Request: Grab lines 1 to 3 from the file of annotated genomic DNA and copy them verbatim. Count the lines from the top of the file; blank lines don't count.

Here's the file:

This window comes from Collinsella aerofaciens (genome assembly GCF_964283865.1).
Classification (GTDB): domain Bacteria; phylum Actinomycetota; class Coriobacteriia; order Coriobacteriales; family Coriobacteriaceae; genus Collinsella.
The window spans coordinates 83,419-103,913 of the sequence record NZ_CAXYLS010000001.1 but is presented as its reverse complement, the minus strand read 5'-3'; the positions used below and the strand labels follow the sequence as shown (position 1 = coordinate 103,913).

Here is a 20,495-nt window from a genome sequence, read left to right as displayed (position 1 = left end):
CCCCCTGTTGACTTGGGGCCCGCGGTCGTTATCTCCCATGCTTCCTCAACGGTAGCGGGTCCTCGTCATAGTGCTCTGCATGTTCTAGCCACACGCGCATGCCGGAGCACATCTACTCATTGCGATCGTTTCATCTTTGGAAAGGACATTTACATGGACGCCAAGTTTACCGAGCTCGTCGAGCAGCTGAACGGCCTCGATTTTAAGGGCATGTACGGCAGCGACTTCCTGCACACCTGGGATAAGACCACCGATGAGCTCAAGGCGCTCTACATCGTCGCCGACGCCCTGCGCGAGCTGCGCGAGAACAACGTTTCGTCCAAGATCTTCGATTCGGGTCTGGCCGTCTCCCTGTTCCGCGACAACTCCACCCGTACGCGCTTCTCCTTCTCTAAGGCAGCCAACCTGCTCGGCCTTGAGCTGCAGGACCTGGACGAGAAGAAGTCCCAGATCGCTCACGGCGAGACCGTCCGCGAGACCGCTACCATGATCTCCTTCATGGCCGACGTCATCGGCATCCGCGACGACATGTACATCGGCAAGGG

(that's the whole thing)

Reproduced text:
This window comes from Collinsella aerofaciens (genome assembly GCF_964283865.1).
Classification (GTDB): domain Bacteria; phylum Actinomycetota; class Coriobacteriia; order Coriobacteriales; family Coriobacteriaceae; genus Collinsella.
The window spans coordinates 83,419-103,913 of the sequence record NZ_CAXYLS010000001.1 but is presented as its reverse complement, the minus strand read 5'-3'; the positions used below and the strand labels follow the sequence as shown (position 1 = coordinate 103,913).